Tenzing’s Entrepreneur-in-Residence, Glenn Elliott, shares how creating a balanced product roadmap can help you drive sales, reduce churn and make your business more profitable.
Your software business is growing and you’ve got the attention of private equity. You’re winning new customers, but churn is irritating. Customer feedback shows that your software isn’t all that easy to use. And you’ve had a couple of security issues that shouldn’t have happened. So what can you do to get back in control? Which jobs should you tackle first? And how do you know you’re not overlooking something important?
The solution to all these problems could be taking a more balanced approach to your product roadmap. My method for developing product roadmaps is based on just four categories which will help you think about overlooked priorities and do the right work in the right order.
What is a product roadmap?
There are lots of product roadmap definitions, but here’s a simple one:
You might be surprised by how many of the businesses we invest in that don’t have a published roadmap of any form. The lack of a roadmap is often due to the tension they can cause:
- Product people feel tied down by promising features too far in advance that they later feel are no longer relevant.
- Engineers think a roadmap is a rod to be beaten by. They’re worried they’ll be told: “You said this would be built by Christmas, and it’s not.”
- Sales wants to know which product features are coming. But product and engineering are frightened that the features will be sold before they’re ready.
- Leadership desperately wants to know where all the money goes – a roadmap provides part of the answer.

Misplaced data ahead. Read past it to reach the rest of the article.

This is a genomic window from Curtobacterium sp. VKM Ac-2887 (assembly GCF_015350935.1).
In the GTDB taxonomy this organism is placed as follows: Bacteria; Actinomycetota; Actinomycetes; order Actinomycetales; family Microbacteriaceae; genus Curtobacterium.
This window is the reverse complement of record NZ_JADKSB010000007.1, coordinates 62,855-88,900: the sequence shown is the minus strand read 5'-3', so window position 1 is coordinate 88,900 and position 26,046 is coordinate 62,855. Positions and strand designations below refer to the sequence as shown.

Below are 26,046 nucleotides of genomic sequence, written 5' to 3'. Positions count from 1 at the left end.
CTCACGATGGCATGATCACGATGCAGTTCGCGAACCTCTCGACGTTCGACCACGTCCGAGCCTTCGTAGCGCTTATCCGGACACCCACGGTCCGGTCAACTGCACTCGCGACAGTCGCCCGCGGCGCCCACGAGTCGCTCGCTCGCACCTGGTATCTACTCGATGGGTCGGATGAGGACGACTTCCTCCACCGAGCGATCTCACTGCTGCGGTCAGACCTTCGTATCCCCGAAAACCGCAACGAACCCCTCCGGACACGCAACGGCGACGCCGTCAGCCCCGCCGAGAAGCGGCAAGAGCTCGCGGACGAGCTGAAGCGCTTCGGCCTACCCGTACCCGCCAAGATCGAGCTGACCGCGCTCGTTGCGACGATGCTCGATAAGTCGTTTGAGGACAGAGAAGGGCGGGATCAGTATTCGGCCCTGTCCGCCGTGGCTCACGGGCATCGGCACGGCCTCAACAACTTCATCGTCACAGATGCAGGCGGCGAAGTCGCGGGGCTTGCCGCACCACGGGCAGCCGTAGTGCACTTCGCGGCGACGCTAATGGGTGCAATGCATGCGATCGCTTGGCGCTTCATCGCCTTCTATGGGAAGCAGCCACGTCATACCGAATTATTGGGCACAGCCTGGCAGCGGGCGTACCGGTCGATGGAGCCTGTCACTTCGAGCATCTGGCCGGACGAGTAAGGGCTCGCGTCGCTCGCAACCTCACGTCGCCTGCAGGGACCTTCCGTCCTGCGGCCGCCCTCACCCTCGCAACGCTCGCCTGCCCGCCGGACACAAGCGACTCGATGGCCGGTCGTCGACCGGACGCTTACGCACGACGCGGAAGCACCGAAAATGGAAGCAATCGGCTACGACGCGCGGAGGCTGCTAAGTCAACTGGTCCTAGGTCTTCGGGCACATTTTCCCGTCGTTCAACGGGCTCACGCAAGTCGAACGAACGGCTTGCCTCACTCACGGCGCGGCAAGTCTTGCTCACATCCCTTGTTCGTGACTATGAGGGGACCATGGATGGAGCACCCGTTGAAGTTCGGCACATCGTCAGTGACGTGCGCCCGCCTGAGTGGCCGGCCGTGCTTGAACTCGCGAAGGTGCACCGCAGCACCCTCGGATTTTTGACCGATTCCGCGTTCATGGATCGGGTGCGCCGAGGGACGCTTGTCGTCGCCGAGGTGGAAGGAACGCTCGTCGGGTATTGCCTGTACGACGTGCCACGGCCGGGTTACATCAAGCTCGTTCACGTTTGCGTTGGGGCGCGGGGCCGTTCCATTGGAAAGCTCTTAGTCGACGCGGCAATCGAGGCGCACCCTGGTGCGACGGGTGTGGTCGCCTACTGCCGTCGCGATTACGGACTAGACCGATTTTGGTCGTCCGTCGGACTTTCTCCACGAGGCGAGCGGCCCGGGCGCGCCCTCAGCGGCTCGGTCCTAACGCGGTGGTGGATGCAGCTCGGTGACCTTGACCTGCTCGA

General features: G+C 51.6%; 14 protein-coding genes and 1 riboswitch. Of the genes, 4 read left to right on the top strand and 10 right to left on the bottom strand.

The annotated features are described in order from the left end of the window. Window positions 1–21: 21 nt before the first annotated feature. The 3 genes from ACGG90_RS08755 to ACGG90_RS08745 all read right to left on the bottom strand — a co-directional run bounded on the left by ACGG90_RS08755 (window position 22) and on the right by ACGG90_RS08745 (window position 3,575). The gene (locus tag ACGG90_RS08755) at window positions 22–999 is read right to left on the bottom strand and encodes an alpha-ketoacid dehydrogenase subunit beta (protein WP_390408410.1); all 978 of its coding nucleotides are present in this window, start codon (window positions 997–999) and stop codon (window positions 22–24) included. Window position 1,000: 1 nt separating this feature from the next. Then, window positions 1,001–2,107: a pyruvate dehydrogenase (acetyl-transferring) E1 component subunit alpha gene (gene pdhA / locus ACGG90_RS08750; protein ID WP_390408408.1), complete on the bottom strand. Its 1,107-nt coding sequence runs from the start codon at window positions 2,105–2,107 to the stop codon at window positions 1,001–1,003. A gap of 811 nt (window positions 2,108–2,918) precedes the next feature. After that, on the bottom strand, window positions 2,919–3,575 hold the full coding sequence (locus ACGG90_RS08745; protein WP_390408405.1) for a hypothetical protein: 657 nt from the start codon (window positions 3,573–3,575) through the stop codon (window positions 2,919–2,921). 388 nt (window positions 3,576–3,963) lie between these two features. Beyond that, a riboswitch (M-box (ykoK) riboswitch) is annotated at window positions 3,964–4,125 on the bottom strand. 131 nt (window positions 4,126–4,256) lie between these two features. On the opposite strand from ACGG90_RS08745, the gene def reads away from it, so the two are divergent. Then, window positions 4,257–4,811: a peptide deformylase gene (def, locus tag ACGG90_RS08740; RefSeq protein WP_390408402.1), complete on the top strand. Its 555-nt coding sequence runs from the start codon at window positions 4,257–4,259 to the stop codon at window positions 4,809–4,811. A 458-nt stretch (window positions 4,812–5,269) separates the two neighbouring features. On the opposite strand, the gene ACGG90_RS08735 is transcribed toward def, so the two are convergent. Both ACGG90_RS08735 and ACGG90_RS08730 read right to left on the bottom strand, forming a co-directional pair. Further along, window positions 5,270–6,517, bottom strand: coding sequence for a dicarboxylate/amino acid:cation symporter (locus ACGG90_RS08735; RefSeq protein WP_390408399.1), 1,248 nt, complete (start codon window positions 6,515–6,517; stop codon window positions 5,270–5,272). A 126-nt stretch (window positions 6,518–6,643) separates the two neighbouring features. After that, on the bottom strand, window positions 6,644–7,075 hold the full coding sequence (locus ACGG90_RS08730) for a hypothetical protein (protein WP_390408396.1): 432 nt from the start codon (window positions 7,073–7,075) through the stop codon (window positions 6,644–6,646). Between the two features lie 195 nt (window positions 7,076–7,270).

- The board is clinging to the hope that someone has a clear product vision so they can feel confident in the business’ direction.
As you can see, there’s a lot of pressure on these roadmaps. So it is understandable why some people avoid them.
However, product roadmap development doesn’t need to be complicated. Don’t plan too far in advance – maybe 2, 3 or 4 quarters and use these four categories to make sure your business is doing everything it needs.
Category 1 – sellable features
Sellable features are things that prospective customers can imagine they need that are also simple enough you can explain them in a sales pitch. Startups’ roadmaps will rightly be packed full of these easy features.
Category 2 – non-sellable features
As you start to mature, things get slightly more complicated. Not only have you got to build sellable features to win new clients, but your existing clients want added product features.
These could be things that bring them joy, make their experience better and increase usage, engagement and customer ROI. Some of these elements will be sellable. But some of them won’t be, because explaining them at the point of sale is too complicated. Or they’re something a buyer can’t imagine the need for until they’ve started using the product.
The challenge with introducing non-sellable features is that your CTO might dismiss some of the items as “not critical”. If your clients can do x, y and z anyway – albeit, in a slower, more difficult way – these features might not be seen as a priority. But the problem with this kind of thinking is that you can lose renewals.
The renewal gap
When it comes to pitching for a contract renewal, your customer is comparing the reality of your product against the competition’s unicorn and rainbow promises.
New clients buy promise
When clients buy software for the first time, they get a demo, screenshots or a video. They don’t truly know what they’re getting. They’re buying a promise, a dream, a fantasy!
Renewing clients buy reality
Renewing clients have lived with your product for some time. They know it warts and all, where it’s annoying, slow or deficient. They renew – or not – on the basis of reality. It can be harsh!
Category 3 – service continuity, resilience and security